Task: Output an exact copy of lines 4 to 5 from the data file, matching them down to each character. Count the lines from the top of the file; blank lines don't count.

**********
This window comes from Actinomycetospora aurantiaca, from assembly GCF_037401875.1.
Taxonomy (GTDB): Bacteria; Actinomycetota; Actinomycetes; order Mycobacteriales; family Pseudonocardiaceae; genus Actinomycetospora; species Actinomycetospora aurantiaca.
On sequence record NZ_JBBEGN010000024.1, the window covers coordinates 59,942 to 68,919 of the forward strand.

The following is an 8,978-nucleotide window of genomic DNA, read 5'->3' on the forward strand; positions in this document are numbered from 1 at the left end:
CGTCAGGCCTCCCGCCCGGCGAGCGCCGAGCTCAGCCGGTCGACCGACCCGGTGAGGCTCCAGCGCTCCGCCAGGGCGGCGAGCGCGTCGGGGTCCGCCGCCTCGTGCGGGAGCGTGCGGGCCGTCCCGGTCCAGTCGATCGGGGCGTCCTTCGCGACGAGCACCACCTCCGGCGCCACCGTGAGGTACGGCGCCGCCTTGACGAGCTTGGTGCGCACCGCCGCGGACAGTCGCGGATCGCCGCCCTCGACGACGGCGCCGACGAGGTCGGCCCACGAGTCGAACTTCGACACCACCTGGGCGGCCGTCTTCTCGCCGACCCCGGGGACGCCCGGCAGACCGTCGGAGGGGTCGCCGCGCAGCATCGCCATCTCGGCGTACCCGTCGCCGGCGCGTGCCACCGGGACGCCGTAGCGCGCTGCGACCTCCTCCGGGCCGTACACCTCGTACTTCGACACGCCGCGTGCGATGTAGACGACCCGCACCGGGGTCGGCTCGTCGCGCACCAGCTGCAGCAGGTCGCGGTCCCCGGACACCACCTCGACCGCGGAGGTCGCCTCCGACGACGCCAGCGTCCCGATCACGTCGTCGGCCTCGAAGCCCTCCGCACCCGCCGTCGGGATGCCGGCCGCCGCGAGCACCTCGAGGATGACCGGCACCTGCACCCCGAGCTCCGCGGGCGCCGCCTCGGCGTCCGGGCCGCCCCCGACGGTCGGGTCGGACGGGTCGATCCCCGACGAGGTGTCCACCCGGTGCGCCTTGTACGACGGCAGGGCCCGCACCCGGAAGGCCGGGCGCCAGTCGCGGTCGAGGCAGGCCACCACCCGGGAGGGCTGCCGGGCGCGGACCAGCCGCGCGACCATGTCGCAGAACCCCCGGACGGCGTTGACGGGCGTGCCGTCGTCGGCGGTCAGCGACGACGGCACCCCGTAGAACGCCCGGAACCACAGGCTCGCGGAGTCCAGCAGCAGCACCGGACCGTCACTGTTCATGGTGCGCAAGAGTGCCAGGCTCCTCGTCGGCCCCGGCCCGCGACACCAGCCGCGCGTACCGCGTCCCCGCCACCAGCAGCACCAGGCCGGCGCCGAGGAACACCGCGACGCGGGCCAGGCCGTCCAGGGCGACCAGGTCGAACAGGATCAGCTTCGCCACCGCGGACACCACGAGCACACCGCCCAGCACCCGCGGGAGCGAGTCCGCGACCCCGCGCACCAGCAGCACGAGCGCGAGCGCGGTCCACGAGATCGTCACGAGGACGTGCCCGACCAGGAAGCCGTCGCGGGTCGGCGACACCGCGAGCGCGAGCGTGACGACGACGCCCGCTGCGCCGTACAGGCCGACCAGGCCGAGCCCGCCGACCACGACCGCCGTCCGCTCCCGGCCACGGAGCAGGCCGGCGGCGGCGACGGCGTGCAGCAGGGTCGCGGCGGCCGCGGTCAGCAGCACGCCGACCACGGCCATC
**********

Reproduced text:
The following is an 8,978-nucleotide window of genomic DNA, read 5'->3' on the forward strand; positions in this document are numbered from 1 at the left end:
CGTCAGGCCTCCCGCCCGGCGAGCGCCGAGCTCAGCCGGTCGACCGACCCGGTGAGGCTCCAGCGCTCCGCCAGGGCGGCGAGCGCGTCGGGGTCCGCCGCCTCGTGCGGGAGCGTGCGGGCCGTCCCGGTCCAGTCGATCGGGGCGTCCTTCGCGACGAGCACCACCTCCGGCGCCACCGTGAGGTACGGCGCCGCCTTGACGAGCTTGGTGCGCACCGCCGCGGACAGTCGCGGATCGCCGCCCTCGACGACGGCGCCGACGAGGTCGGCCCACGAGTCGAACTTCGACACCACCTGGGCGGCCGTCTTCTCGCCGACCCCGGGGACGCCCGGCAGACCGTCGGAGGGGTCGCCGCGCAGCATCGCCATCTCGGCGTACCCGTCGCCGGCGCGTGCCACCGGGACGCCGTAGCGCGCTGCGACCTCCTCCGGGCCGTACACCTCGTACTTCGACACGCCGCGTGCGATGTAGACGACCCGCACCGGGGTCGGCTCGTCGCGCACCAGCTGCAGCAGGTCGCGGTCCCCGGACACCACCTCGACCGCGGAGGTCGCCTCCGACGACGCCAGCGTCCCGATCACGTCGTCGGCCTCGAAGCCCTCCGCACCCGCCGTCGGGATGCCGGCCGCCGCGAGCACCTCGAGGATGACCGGCACCTGCACCCCGAGCTCCGCGGGCGCCGCCTCGGCGTCCGGGCCGCCCCCGACGGTCGGGTCGGACGGGTCGATCCCCGACGAGGTGTCCACCCGGTGCGCCTTGTACGACGGCAGGGCCCGCACCCGGAAGGCCGGGCGCCAGTCGCGGTCGAGGCAGGCCACCACCCGGGAGGGCTGCCGGGCGCGGACCAGCCGCGCGACCATGTCGCAGAACCCCCGGACGGCGTTGACGGGCGTGCCGTCGTCGGCGGTCAGCGACGACGGCACCCCGTAGAACGCCCGGAACCACAGGCTCGCGGAGTCCAGCAGCAGCACCGGACCGTCACTGTTCATGGTGCGCAAGAGTGCCAGGCTCCTCGTCGGCCCCGGCCCGCGACACCAGCCGCGCGTACCGCGTCCCCGCCACCAGCAGCACCAGGCCGGCGCCGAGGAACACCGCGACGCGGGCCAGGCCGTCCAGGGCGACCAGGTCGAACAGGATCAGCTTCGCCACCGCGGACACCACGAGCACACCGCCCAGCACCCGCGGGAGCGAGTCCGCGACCCCGCGCACCAGCAGCACGAGCGCGAGCGCGGTCCACGAGATCGTCACGAGGACGTGCCCGACCAGGAAGCCGTCGCGGGTCGGCGACACCGCGAGCGCGAGCGTGACGACGACGCCCGCTGCGCCGTACAGGCCGACCAGGCCGAGCCCGCCGACCACGACCGCCGTCCGCTCCCGGCCACGGAGCAGGCCGGCGGCGGCGACGGCGTGCAGCAGGGTCGCGGCGGCCGCGGTCAGCAGCACGCCGACCACGGCCATC